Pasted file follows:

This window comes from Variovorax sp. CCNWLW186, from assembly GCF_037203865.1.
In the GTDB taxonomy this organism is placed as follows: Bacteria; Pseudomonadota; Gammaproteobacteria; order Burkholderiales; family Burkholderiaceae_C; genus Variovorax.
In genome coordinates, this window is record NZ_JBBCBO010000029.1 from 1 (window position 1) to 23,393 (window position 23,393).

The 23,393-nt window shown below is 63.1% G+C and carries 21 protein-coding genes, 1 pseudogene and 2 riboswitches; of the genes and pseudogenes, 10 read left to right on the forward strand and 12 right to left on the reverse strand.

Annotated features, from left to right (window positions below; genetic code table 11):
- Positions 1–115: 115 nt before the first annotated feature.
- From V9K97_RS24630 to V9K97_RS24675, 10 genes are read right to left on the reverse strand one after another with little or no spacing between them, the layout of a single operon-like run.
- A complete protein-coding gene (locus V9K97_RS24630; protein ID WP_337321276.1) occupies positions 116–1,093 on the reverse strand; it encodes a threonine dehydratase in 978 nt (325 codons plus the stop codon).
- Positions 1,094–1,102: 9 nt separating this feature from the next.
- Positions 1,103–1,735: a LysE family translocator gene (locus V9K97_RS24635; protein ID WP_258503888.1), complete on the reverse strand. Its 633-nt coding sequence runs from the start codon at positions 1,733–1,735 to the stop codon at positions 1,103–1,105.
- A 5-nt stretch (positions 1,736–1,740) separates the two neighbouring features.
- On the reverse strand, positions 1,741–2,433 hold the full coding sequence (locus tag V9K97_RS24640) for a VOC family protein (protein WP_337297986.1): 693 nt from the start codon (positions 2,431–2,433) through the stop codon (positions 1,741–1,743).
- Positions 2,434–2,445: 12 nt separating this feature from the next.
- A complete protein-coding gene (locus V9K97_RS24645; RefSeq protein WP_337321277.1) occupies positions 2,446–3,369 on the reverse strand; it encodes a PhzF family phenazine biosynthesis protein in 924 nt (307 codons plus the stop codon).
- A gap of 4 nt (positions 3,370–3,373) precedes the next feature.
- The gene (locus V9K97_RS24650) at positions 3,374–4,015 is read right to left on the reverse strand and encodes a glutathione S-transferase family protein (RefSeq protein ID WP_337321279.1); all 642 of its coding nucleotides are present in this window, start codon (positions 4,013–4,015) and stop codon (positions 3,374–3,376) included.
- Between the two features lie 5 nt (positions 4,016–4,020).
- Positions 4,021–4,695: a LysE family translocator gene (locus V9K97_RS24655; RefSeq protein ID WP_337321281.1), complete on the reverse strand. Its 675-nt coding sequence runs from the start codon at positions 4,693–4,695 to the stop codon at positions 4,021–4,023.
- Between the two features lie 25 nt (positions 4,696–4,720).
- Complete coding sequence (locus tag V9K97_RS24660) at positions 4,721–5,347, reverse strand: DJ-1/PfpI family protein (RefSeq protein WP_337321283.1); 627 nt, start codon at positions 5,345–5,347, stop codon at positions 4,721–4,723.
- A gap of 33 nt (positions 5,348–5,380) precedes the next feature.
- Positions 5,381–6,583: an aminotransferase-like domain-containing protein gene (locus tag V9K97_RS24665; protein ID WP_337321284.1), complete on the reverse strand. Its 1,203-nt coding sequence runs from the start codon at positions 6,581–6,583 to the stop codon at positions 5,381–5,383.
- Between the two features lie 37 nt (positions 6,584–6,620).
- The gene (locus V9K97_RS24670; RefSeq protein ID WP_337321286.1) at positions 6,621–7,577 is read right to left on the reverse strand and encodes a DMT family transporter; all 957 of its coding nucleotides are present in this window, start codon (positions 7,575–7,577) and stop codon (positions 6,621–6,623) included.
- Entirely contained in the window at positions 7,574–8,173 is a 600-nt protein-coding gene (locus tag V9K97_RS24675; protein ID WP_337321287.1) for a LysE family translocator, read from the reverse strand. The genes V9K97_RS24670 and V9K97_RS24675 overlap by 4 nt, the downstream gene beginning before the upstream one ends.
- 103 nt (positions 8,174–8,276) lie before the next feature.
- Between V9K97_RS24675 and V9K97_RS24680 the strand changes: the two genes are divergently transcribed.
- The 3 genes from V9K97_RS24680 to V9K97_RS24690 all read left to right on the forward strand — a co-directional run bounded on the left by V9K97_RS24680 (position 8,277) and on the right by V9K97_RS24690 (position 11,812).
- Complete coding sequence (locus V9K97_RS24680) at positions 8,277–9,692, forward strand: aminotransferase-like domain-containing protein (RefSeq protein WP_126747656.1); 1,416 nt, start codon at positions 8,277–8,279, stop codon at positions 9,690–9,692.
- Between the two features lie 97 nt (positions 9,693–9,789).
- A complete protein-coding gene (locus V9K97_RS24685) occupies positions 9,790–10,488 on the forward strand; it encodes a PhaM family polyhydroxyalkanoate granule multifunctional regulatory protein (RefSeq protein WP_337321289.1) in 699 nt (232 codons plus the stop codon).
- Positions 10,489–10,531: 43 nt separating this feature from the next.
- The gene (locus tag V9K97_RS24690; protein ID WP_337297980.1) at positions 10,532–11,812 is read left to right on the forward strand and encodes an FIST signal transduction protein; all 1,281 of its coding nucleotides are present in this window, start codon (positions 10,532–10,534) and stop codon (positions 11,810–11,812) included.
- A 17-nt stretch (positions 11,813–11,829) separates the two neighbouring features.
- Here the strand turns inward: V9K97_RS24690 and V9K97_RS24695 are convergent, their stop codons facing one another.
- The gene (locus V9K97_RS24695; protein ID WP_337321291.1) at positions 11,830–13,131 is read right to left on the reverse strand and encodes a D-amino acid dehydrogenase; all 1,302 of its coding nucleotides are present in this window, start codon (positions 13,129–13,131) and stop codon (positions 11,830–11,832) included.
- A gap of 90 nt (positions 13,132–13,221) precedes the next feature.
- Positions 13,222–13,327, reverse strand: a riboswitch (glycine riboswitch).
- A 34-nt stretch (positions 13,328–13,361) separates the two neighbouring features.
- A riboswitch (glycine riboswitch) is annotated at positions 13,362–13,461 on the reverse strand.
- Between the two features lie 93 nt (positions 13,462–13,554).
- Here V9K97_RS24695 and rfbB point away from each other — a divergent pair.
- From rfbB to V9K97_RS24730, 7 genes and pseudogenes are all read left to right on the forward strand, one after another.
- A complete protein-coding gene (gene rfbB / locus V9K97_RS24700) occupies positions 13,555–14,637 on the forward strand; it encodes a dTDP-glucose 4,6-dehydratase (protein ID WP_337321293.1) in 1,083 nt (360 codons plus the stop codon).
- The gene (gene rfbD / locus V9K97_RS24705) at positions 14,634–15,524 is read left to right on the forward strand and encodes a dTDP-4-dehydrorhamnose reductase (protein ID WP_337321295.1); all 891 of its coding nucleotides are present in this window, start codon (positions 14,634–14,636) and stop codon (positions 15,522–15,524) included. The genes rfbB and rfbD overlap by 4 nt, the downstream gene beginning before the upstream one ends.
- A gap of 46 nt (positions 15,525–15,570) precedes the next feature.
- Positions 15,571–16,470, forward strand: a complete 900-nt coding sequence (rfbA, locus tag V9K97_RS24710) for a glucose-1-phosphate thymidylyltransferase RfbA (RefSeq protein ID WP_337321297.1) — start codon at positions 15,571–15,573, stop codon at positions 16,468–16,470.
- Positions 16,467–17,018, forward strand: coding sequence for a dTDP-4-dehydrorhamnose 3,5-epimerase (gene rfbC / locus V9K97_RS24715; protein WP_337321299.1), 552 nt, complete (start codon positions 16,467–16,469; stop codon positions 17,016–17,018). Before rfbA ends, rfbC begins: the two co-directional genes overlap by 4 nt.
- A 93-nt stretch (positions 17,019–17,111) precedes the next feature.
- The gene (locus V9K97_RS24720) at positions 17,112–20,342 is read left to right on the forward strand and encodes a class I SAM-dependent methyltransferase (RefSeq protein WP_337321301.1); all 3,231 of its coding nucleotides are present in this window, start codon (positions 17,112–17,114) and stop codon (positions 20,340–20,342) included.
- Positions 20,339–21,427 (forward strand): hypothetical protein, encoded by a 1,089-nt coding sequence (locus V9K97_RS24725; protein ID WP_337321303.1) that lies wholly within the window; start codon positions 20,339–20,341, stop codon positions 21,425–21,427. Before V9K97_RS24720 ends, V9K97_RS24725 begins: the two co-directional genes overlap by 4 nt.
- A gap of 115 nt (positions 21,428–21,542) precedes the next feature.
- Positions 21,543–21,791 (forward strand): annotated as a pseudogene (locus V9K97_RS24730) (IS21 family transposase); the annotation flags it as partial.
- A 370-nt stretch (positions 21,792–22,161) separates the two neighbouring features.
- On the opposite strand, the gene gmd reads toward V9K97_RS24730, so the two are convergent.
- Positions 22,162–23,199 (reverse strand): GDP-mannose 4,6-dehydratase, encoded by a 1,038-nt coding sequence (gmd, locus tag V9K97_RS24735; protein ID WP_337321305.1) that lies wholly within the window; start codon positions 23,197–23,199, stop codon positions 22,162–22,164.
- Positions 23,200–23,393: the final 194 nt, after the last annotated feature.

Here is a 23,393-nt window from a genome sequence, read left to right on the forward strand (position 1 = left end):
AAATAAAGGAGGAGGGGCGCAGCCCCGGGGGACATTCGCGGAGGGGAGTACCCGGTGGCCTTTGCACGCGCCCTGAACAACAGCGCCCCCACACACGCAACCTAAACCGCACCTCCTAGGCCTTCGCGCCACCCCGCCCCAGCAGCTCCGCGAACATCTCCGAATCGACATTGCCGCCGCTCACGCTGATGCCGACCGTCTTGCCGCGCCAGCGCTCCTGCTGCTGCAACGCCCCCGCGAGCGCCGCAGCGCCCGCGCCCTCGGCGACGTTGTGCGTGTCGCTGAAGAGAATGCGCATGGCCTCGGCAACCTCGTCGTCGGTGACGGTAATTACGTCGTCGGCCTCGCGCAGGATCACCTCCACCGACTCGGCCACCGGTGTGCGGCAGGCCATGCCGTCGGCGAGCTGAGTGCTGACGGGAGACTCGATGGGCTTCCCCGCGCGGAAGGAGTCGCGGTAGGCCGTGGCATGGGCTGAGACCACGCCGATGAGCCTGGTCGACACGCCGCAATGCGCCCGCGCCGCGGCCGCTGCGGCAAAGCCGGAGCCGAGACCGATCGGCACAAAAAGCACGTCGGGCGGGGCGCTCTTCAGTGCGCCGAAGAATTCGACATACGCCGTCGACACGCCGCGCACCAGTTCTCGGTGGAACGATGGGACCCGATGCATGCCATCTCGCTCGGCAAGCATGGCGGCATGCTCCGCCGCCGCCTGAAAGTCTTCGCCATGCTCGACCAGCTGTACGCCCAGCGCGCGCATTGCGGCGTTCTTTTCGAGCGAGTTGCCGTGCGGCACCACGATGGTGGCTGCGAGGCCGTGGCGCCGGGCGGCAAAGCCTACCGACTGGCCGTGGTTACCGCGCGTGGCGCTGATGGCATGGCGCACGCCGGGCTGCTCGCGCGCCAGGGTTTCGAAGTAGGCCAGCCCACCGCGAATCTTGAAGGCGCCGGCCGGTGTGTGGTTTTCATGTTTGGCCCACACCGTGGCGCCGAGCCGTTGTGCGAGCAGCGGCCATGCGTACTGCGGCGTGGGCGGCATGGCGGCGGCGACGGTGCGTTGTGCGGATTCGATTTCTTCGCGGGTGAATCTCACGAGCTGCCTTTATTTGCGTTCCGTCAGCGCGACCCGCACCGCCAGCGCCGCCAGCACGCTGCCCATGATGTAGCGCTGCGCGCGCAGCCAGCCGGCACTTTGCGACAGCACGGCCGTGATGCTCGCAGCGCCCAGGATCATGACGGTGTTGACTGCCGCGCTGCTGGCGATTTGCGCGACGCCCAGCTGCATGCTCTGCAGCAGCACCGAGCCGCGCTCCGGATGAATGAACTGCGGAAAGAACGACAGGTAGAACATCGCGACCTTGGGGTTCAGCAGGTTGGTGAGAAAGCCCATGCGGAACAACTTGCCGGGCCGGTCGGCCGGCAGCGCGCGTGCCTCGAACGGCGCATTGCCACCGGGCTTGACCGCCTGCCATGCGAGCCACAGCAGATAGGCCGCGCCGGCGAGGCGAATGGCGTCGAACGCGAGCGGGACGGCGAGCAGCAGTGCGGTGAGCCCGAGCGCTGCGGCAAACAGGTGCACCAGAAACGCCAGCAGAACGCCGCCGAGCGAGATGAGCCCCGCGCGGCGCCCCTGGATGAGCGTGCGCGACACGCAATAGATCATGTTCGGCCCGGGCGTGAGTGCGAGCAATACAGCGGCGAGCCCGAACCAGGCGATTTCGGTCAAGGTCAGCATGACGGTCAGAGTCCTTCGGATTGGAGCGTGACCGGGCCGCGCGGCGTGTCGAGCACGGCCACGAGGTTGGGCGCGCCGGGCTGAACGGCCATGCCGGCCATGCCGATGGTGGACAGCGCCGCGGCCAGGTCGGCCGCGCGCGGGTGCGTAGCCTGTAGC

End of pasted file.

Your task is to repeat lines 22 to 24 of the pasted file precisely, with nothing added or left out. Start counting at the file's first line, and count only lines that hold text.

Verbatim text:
- Positions 5,381–6,583: an aminotransferase-like domain-containing protein gene (locus tag V9K97_RS24665; protein ID WP_337321284.1), complete on the reverse strand. Its 1,203-nt coding sequence runs from the start codon at positions 6,581–6,583 to the stop codon at positions 5,381–5,383.
- Between the two features lie 37 nt (positions 6,584–6,620).
- The gene (locus V9K97_RS24670; RefSeq protein ID WP_337321286.1) at positions 6,621–7,577 is read right to left on the reverse strand and encodes a DMT family transporter; all 957 of its coding nucleotides are present in this window, start codon (positions 7,575–7,577) and stop codon (positions 6,621–6,623) included.